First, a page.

And that leads me onto another issue, inconsistency. One of the reasons I keep character sheets is so that it’s all organised and I know which characters have which personality traits. On the whole I don’t need to refer to the sheets, particularly not for my protagonists. But the mere act of having written out those sheets means that I have sorted it all out in my mind and will probably remember it. People don’t want perfect characters because it’s hard to relate to them and similarly it’s hard to relate to an inconsistent character. If their personality is constantly flip flopping for no reason whatsoever it’s just confusing. An example of this messy character creation surprisingly comes from Shakespeare. Granted maybe not everyone will agree with all my examples and this will perhaps be my most contentious example. But when writing Anthony & Cleopatra I feel as though Shakespeare either didn’t care enough about Cleopatra (despite her being a title character) to flesh her out properly or he didn’t write what he intended well enough for her to make sense. Her personality changes three or four times during the play and you get no sense of who she is. It’s even more disappointing for any one who knows anything about the real Cleopatra.

I’m currently running out of those big and frequently repeated character issues that bug me but I have got one last one. That bloody “moonlighting effect”. This does tend to relate a lot more to TV shows than books and films but it can still be a problem. Moonlighting was an 80’s American TV show with a will-they-won’t-they relationship between the leading characters. When the writers finally put the pair together in a romantic relationship the show lost a lot of it’s appeal and became a bit dull before being axed. Ever since writers are often afraid to take the plunge and put an on screen pairing together. Shows often build a fan base from the sexual tension between characters and viewers get heavily behind the “ships”. So the worry is that by putting them together officially it will end what built up the shows popularity in the first place. My argument however is that it’s not the absence of that will-they-won’t-they tension that kills the show it’s the absence of good writing, or rather that the writers no longer know how to write the relationships. It is very possible to continue a show successfully, to continue a books story arc or even continue a movie series without problems as long as the characters are well defined in themselves so that the interest in the characters isn’t solely based on whether they are in a relationship with another character or not.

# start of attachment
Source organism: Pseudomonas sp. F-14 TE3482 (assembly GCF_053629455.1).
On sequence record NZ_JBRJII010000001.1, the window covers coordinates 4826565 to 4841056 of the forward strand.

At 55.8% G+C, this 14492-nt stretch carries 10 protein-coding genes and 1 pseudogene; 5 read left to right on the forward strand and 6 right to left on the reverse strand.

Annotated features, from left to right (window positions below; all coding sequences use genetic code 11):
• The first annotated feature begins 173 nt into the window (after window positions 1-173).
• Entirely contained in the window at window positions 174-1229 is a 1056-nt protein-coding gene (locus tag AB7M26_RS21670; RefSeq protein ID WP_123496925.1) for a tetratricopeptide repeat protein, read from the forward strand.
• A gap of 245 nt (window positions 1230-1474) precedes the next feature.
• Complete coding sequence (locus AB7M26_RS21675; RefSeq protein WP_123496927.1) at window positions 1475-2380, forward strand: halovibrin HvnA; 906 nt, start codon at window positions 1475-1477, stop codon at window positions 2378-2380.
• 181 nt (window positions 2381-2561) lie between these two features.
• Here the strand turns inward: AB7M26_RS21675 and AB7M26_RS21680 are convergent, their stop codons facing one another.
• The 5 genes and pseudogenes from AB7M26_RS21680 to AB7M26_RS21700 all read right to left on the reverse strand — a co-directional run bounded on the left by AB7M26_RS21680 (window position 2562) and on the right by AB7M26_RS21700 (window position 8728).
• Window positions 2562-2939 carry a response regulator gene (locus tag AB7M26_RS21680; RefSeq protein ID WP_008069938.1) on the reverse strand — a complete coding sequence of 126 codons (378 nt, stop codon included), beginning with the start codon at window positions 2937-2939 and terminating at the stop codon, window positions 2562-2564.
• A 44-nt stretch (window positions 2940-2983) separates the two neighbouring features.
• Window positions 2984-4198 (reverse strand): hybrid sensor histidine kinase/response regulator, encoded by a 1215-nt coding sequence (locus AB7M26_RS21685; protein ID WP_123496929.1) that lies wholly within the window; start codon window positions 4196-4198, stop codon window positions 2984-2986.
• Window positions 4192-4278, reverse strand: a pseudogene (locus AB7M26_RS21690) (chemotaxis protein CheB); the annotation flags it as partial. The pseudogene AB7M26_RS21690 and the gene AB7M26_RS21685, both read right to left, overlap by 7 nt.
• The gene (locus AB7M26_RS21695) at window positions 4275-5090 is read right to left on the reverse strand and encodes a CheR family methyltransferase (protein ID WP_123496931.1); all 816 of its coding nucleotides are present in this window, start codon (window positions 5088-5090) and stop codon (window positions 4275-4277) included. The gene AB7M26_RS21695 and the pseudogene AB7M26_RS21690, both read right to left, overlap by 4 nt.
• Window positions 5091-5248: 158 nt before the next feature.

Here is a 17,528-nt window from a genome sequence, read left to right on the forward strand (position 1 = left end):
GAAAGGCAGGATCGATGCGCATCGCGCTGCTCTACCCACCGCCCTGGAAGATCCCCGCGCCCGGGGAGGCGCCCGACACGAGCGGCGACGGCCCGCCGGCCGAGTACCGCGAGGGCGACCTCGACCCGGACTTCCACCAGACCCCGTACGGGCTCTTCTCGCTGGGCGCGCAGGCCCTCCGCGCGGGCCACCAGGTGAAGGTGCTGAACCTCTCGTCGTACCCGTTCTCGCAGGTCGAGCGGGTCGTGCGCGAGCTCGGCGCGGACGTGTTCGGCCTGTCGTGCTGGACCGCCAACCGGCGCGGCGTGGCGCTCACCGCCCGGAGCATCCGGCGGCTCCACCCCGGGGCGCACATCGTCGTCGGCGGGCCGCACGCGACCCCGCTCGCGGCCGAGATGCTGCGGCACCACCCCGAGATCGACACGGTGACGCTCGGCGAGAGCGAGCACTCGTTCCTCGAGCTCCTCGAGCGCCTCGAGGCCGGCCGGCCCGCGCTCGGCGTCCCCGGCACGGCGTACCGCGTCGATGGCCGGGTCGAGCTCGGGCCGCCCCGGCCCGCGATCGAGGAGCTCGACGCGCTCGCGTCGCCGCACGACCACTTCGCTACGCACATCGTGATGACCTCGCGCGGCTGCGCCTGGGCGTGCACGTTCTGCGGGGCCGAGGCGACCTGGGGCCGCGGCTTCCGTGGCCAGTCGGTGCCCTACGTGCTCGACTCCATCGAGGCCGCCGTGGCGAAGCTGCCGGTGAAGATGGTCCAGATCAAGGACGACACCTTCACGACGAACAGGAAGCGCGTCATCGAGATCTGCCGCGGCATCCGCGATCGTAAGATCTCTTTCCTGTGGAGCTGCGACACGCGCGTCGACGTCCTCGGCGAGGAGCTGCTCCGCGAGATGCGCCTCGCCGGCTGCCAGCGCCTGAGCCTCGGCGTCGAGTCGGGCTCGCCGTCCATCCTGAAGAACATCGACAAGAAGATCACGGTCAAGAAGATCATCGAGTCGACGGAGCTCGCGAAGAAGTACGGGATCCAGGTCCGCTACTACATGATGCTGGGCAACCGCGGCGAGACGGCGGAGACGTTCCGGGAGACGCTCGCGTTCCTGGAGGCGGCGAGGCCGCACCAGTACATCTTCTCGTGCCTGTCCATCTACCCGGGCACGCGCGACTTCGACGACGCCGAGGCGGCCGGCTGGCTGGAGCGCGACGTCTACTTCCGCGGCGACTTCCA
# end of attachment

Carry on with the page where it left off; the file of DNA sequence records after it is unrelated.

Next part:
So I hope these are some helpful thoughts, it kinda helped me to think through them anyway. I suppose the summary of this post is that you have to fully form your characters yourself. Don’t rely on pre-existing ideas to create believable characters. My sheets include a description of the character for consistency when describing them (not that you’ll really need it once you’ve done it once or twice) a list of character traits (these can be both positive and negative) and a summary of their life (think about important moments in their lives and write about them to get to know your character). If your characters lives have intersected with the other characters before your book then note it down. Know how long they have known each other. Know their birthdays and how old they are whether you need it for your book or not. There is a lot I know about my protagonists that I don’t actually write on their sheets. It doesn’t help me to write what their favourite flavour ice cream is on the sheet but the more I know about them the more of them I can get across in my writing. I do realise it sounds silly to know their favourite ice cream flavour but it all depends on how you look at it. Stark likes chocolate, he’s a big kid and his palette is quite ordinary. Polly prefers sorbet but would choose mint chocolate chip ice cream, she prefers fresher flavours in general and has a much more refined palette than Stark. Dantil doesn’t know it but if he tried them all he’d like Butterscotch because he is very partial to sweet foods. Little bits of information add to your understanding of your characters, so even though this information may never enter a single chapter I like to know it.

Anyway that’s about all I can think to say about characters right now, I’m sort of planning to do a post about Story time lines next, which I hope is of interest to you. Happy New Year everyone.



2 thoughts on “Developing Some Character

  1. Pingback: Plotting A Course Isn’t Just For Pirates | 25,000 Light-years

  2. Pingback: Planning Mistakes – 25,000 Light-years